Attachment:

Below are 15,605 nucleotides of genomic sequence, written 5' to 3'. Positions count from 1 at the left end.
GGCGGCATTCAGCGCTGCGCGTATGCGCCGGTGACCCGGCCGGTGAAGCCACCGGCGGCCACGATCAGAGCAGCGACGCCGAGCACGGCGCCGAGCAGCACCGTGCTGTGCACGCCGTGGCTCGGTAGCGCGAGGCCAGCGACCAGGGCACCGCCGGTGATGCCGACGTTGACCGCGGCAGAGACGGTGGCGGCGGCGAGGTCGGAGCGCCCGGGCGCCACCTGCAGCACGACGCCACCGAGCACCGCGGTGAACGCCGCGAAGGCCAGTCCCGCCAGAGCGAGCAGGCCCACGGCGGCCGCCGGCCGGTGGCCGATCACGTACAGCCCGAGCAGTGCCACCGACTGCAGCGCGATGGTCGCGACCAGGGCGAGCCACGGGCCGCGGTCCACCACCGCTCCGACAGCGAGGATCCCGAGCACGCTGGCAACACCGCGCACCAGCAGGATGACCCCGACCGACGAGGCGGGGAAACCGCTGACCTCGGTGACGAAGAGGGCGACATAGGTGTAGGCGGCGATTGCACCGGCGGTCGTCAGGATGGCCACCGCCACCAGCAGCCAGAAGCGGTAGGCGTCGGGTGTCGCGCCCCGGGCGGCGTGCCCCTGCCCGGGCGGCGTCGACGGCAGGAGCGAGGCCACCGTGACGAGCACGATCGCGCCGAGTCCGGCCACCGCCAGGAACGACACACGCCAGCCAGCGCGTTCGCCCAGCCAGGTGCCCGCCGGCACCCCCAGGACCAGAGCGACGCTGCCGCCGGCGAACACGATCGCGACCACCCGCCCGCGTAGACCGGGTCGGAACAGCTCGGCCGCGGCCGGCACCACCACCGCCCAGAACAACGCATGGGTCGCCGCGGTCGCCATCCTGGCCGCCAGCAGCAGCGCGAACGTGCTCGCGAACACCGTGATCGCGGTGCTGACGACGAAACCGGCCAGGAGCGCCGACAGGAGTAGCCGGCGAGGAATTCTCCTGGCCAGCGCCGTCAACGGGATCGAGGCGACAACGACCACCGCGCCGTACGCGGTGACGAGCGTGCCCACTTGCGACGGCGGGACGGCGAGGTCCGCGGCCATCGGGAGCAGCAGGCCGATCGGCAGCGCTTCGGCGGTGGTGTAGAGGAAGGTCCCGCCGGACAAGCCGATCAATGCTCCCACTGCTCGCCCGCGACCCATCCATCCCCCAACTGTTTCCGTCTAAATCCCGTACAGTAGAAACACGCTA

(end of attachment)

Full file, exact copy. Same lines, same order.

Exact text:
Below are 15,605 nucleotides of genomic sequence, written 5' to 3'. Positions count from 1 at the left end.
GGCGGCATTCAGCGCTGCGCGTATGCGCCGGTGACCCGGCCGGTGAAGCCACCGGCGGCCACGATCAGAGCAGCGACGCCGAGCACGGCGCCGAGCAGCACCGTGCTGTGCACGCCGTGGCTCGGTAGCGCGAGGCCAGCGACCAGGGCACCGCCGGTGATGCCGACGTTGACCGCGGCAGAGACGGTGGCGGCGGCGAGGTCGGAGCGCCCGGGCGCCACCTGCAGCACGACGCCACCGAGCACCGCGGTGAACGCCGCGAAGGCCAGTCCCGCCAGAGCGAGCAGGCCCACGGCGGCCGCCGGCCGGTGGCCGATCACGTACAGCCCGAGCAGTGCCACCGACTGCAGCGCGATGGTCGCGACCAGGGCGAGCCACGGGCCGCGGTCCACCACCGCTCCGACAGCGAGGATCCCGAGCACGCTGGCAACACCGCGCACCAGCAGGATGACCCCGACCGACGAGGCGGGGAAACCGCTGACCTCGGTGACGAAGAGGGCGACATAGGTGTAGGCGGCGATTGCACCGGCGGTCGTCAGGATGGCCACCGCCACCAGCAGCCAGAAGCGGTAGGCGTCGGGTGTCGCGCCCCGGGCGGCGTGCCCCTGCCCGGGCGGCGTCGACGGCAGGAGCGAGGCCACCGTGACGAGCACGATCGCGCCGAGTCCGGCCACCGCCAGGAACGACACACGCCAGCCAGCGCGTTCGCCCAGCCAGGTGCCCGCCGGCACCCCCAGGACCAGAGCGACGCTGCCGCCGGCGAACACGATCGCGACCACCCGCCCGCGTAGACCGGGTCGGAACAGCTCGGCCGCGGCCGGCACCACCACCGCCCAGAACAACGCATGGGTCGCCGCGGTCGCCATCCTGGCCGCCAGCAGCAGCGCGAACGTGCTCGCGAACACCGTGATCGCGGTGCTGACGACGAAACCGGCCAGGAGCGCCGACAGGAGTAGCCGGCGAGGAATTCTCCTGGCCAGCGCCGTCAACGGGATCGAGGCGACAACGACCACCGCGCCGTACGCGGTGACGAGCGTGCCCACTTGCGACGGCGGGACGGCGAGGTCCGCGGCCATCGGGAGCAGCAGGCCGATCGGCAGCGCTTCGGCGGTGGTGTAGAGGAAGGTCCCGCCGGACAAGCCGATCAATGCTCCCACTGCTCGCCCGCGACCCATCCATCCCCCAACTGTTTCCGTCTAAATCCCGTACAGTAGAAACACGCTA